Email 101: Mobile, Seriously

I, like 1 billion other people every month, use Gmail. And I, like probably 75% of Gmail users, check my email on my phone.

So it is a constant surprise to me how many emails I get that don’t display well on my phone.

People who are checking their email on their phone are often also doing other things — running errands, working, watching kids, riding a bus… point is, they are busy. They don’t have time to try to scroll all around your email trying to figure out your message.

That’s why your email has to look good on mobile. It has to be visible, the message needs to be clear, and the CTA needs to be convenient. And then the landing page needs to also be mobile friendly and create a seamless experience (but we are here to talk about email right now).

So let’s go over a few really basic things that will make your email more mobile friendly.

Stay Fluid

The most basic thing you can do is use fluid widths on all of your containers and elements. (If you read my previous post, you know to pair this with a max-width to make your email easier to read.) So here’s what that might look like:


<table style="width: 99%; max-width: 600px;">
<tbody>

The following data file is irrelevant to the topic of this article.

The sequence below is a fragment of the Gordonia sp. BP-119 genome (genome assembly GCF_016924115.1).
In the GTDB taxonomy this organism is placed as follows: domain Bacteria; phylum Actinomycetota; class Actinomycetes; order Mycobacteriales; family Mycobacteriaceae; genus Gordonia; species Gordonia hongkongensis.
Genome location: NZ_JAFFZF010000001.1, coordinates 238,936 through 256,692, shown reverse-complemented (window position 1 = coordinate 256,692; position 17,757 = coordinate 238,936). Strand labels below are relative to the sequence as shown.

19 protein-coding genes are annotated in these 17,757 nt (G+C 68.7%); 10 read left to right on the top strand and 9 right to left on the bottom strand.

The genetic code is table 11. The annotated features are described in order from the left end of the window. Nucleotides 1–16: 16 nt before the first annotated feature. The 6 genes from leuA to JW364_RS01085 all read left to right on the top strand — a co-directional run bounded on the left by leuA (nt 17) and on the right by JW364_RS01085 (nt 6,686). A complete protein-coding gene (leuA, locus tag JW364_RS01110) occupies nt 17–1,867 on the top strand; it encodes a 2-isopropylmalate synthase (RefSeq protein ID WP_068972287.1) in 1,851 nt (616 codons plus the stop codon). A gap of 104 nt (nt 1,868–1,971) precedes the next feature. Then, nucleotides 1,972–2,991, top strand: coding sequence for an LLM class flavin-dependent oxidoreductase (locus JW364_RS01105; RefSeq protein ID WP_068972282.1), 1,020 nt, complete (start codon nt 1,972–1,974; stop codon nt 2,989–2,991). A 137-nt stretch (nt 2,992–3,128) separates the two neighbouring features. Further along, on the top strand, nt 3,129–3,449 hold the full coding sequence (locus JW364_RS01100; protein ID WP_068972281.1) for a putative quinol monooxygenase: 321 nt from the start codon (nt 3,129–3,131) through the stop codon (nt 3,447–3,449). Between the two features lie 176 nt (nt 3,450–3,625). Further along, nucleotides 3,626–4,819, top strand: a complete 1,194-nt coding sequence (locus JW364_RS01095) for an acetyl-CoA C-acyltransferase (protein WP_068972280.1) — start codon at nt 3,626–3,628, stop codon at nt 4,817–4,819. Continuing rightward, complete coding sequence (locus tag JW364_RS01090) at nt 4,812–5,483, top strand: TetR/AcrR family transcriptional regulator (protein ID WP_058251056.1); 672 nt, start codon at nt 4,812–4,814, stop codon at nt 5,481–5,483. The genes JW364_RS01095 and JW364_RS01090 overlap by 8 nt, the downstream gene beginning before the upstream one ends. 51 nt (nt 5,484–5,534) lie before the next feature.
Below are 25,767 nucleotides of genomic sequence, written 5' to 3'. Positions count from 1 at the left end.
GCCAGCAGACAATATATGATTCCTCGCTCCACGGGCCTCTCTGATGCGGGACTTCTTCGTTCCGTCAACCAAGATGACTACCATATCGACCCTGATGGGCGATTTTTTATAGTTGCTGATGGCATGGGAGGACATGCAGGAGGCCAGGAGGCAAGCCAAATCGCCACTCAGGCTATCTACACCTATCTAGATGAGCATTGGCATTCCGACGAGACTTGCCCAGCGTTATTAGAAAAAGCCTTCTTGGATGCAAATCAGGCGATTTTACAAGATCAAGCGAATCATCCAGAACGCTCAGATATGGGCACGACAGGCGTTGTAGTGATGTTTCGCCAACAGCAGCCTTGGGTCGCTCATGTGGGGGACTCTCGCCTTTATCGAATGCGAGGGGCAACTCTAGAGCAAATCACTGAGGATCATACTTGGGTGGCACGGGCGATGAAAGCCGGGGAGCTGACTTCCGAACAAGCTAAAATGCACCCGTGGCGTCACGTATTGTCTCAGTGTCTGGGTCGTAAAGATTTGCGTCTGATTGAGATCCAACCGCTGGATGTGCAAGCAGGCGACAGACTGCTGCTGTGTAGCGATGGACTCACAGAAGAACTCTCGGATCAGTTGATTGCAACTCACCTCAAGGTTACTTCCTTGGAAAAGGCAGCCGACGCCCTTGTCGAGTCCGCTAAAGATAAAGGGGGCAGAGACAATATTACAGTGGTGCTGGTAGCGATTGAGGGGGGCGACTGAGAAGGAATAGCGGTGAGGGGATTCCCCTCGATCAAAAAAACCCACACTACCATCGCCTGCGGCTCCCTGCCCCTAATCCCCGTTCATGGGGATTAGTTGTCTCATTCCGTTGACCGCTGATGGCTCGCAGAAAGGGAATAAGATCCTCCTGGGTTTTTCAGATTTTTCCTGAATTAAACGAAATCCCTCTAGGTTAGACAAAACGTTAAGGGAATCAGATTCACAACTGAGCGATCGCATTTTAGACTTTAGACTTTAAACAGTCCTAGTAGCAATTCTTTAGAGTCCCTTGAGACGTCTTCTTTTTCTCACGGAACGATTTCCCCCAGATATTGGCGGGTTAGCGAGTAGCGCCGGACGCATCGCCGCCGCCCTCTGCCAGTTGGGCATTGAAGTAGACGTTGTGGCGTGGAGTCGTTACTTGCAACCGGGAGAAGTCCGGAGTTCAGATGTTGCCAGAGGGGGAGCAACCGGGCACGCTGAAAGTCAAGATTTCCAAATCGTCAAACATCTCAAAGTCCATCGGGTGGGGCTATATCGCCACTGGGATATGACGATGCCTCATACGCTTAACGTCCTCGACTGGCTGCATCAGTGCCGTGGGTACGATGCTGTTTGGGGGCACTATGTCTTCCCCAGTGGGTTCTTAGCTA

<tr>
<td style="width: 48%; max-width: 300px;"><img style="max-width: 300px; display: block;" src="http://placekitten.com/300/300" width="100%" height="auto" /></td>
<td style="width: 48%; max-width: 300px;">TEXT HERE</td>
</tr>
</tbody>
</table>

You’re going to want to add some other styles to those tags, but this gives you a basic idea of how to use percentages to create fluid widths. I find that subtracting a percentage or two (using 99% instead of 100%) can help account for weird padding that email providers sometimes put in.

Size up

One of the first things I do when I get the opportunity to redesign an email template is bump up the body font size. There is never an excuse to use a body font smaller than 16px.

Your body copy should be easy to read quickly, and even if someone has perfect eyesight, a smaller font is going to make them work harder. And you know who isn’t interested in working harder to read your email? Literally everyone.

So use at least 16px font, make sure your copy is high contrast, and leave lots of white space. Your eyes will thank you.

Touch My Button

Another must of mobile-friendly email design is having buttons, links, and CTAs that are easy to touch on a mobile device. The general standard for making that happen is using buttons that are at least 44px x 44px.

Now, the html for buttons is a whole other mess that probably requires it’s own post, but if you don’t want to wait for that, I recommend using Stig Morten Myre’s Email Button Generator over on Campaign Monitor. But read the code it generates, you can learn a lot just by reading the code.

Bonus Round

If you want to get super fancy, you can use media queries to change your code on mobile devices. If you are using a pretty simple one-column layout, you might not need to do that, but it’s good to know you can do it if you want.

You create media queries in the <head></head> of your HTML. Now, not every email provider will read styles in the head, so be aware (aka use Litmus).


This post is part of a series based on an email training presentation I did for my co-workers. Want to read the whole series?